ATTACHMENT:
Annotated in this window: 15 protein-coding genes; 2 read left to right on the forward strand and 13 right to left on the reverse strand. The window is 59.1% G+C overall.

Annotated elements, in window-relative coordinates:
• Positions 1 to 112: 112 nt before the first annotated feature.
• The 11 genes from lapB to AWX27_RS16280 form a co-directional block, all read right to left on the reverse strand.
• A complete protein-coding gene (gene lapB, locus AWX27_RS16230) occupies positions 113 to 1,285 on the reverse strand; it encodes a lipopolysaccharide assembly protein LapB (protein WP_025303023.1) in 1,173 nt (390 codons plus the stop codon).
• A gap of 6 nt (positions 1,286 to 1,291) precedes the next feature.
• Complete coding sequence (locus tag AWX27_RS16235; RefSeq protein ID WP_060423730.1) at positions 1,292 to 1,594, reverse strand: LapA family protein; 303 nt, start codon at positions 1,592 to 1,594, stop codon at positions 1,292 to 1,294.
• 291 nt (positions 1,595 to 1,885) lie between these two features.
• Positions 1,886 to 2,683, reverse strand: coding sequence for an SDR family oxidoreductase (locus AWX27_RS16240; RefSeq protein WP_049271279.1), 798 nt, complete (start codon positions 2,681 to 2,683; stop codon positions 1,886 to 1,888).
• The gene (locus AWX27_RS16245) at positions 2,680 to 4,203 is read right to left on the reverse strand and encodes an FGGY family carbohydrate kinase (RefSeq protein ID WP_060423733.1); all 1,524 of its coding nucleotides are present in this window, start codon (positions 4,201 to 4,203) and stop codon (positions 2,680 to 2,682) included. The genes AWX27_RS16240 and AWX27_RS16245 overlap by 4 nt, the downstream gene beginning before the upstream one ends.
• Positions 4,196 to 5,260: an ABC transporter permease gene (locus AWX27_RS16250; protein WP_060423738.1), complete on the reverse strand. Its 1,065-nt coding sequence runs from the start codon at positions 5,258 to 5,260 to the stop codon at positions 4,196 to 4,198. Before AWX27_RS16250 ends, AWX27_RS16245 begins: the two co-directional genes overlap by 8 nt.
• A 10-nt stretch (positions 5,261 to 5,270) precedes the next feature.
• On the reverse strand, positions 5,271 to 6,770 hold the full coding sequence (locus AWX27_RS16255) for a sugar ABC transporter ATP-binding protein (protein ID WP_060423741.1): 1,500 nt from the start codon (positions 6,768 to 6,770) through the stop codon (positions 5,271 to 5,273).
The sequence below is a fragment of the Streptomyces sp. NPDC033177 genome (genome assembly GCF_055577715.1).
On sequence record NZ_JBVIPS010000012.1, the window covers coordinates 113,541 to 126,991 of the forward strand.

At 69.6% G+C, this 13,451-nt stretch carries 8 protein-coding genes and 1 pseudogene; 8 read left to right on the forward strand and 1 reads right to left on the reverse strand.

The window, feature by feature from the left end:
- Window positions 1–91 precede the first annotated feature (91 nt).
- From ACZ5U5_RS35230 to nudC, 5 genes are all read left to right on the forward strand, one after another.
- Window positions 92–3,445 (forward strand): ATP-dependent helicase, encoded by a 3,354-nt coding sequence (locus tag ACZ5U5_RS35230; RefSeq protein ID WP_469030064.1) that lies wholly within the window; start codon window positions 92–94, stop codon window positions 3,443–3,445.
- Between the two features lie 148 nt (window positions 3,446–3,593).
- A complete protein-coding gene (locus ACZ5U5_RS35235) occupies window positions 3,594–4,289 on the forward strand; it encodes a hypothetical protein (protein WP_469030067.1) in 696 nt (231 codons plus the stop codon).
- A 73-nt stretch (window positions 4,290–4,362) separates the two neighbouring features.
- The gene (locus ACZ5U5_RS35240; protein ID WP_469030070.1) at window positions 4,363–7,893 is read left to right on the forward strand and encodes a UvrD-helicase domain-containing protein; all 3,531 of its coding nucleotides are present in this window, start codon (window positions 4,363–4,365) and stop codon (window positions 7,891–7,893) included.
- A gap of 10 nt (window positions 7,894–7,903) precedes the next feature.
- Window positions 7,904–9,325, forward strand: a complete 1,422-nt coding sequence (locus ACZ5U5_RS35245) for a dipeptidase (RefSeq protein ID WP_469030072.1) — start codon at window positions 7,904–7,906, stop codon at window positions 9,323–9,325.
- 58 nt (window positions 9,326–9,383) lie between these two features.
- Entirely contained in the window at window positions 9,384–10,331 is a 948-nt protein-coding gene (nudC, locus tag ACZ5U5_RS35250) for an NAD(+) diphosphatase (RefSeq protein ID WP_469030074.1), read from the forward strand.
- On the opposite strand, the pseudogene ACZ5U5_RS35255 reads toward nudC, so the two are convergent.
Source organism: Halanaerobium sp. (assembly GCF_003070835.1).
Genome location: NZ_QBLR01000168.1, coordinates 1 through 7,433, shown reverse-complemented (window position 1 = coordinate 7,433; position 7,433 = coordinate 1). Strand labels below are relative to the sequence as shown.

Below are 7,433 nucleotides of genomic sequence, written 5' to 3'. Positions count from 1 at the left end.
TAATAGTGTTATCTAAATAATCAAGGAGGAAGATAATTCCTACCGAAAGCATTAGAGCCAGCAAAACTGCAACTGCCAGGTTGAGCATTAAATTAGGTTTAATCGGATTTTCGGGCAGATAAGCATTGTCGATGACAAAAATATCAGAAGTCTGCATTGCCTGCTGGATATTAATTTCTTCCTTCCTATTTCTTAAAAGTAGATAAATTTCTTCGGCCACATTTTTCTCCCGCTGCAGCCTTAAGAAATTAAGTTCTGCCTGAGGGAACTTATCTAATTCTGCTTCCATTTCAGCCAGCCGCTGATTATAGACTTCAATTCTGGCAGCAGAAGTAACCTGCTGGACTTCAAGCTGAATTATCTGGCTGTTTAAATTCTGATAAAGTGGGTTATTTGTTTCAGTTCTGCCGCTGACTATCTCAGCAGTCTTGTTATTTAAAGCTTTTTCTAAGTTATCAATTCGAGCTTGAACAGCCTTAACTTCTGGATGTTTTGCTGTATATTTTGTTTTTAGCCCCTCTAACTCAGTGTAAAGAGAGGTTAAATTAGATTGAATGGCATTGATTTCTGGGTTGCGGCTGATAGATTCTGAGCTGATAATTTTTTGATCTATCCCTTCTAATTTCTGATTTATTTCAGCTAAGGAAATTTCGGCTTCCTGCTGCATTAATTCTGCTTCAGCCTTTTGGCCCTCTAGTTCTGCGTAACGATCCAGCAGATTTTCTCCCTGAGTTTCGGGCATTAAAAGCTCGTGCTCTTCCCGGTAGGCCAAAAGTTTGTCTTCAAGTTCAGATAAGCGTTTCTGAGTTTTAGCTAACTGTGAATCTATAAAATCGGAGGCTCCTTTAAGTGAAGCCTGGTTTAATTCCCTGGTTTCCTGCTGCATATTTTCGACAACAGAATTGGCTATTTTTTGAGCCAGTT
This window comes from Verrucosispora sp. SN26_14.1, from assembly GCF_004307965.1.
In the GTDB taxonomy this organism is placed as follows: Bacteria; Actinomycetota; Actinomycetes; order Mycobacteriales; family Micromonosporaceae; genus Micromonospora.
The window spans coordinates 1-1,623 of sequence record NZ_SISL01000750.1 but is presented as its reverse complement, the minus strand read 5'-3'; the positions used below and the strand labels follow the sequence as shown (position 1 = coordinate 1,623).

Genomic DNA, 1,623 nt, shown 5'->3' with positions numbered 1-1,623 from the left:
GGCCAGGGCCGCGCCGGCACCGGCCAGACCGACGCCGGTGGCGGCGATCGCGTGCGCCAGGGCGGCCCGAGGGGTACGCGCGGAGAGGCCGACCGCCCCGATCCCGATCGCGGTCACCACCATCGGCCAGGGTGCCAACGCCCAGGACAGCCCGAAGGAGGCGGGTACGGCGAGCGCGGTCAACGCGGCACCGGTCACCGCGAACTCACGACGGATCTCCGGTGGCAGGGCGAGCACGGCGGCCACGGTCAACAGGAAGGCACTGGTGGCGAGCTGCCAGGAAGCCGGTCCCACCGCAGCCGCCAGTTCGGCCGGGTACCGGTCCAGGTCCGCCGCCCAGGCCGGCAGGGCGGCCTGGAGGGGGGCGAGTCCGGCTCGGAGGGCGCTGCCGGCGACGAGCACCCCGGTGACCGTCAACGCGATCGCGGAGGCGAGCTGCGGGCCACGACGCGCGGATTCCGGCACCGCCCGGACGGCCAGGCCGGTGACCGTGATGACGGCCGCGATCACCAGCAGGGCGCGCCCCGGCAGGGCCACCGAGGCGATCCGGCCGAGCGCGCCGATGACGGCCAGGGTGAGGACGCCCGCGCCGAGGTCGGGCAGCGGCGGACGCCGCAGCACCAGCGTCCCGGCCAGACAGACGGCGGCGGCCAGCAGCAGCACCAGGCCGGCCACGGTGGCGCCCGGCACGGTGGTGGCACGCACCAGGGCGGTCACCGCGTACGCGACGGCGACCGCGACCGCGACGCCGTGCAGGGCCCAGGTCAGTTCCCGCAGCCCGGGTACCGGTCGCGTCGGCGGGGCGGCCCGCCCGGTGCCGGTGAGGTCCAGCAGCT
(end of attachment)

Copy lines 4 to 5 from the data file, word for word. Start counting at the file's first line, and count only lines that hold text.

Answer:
• The 11 genes from lapB to AWX27_RS16280 form a co-directional block, all read right to left on the reverse strand.
• A complete protein-coding gene (gene lapB, locus AWX27_RS16230) occupies positions 113 to 1,285 on the reverse strand; it encodes a lipopolysaccharide assembly protein LapB (protein WP_025303023.1) in 1,173 nt (390 codons plus the stop codon).